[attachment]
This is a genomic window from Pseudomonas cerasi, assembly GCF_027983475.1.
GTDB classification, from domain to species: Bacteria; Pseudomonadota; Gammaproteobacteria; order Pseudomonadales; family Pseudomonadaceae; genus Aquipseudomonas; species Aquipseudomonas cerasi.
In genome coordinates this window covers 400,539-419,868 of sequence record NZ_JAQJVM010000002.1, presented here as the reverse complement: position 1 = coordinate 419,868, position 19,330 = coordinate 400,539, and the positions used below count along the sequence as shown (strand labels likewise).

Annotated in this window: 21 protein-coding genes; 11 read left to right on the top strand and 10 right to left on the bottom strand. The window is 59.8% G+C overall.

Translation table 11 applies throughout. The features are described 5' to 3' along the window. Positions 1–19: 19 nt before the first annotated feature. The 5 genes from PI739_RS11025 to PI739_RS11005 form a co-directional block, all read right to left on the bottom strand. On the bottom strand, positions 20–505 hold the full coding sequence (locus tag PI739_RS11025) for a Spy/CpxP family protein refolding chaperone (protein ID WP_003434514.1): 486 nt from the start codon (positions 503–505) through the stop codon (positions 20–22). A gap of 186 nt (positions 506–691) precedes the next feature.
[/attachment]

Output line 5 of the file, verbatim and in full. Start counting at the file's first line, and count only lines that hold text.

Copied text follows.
Translation table 11 applies throughout. The features are described 5' to 3' along the window. Positions 1–19: 19 nt before the first annotated feature. The 5 genes from PI739_RS11025 to PI739_RS11005 form a co-directional block, all read right to left on the bottom strand. On the bottom strand, positions 20–505 hold the full coding sequence (locus tag PI739_RS11025) for a Spy/CpxP family protein refolding chaperone (protein ID WP_003434514.1): 486 nt from the start codon (positions 503–505) through the stop codon (positions 20–22). A gap of 186 nt (positions 506–691) precedes the next feature.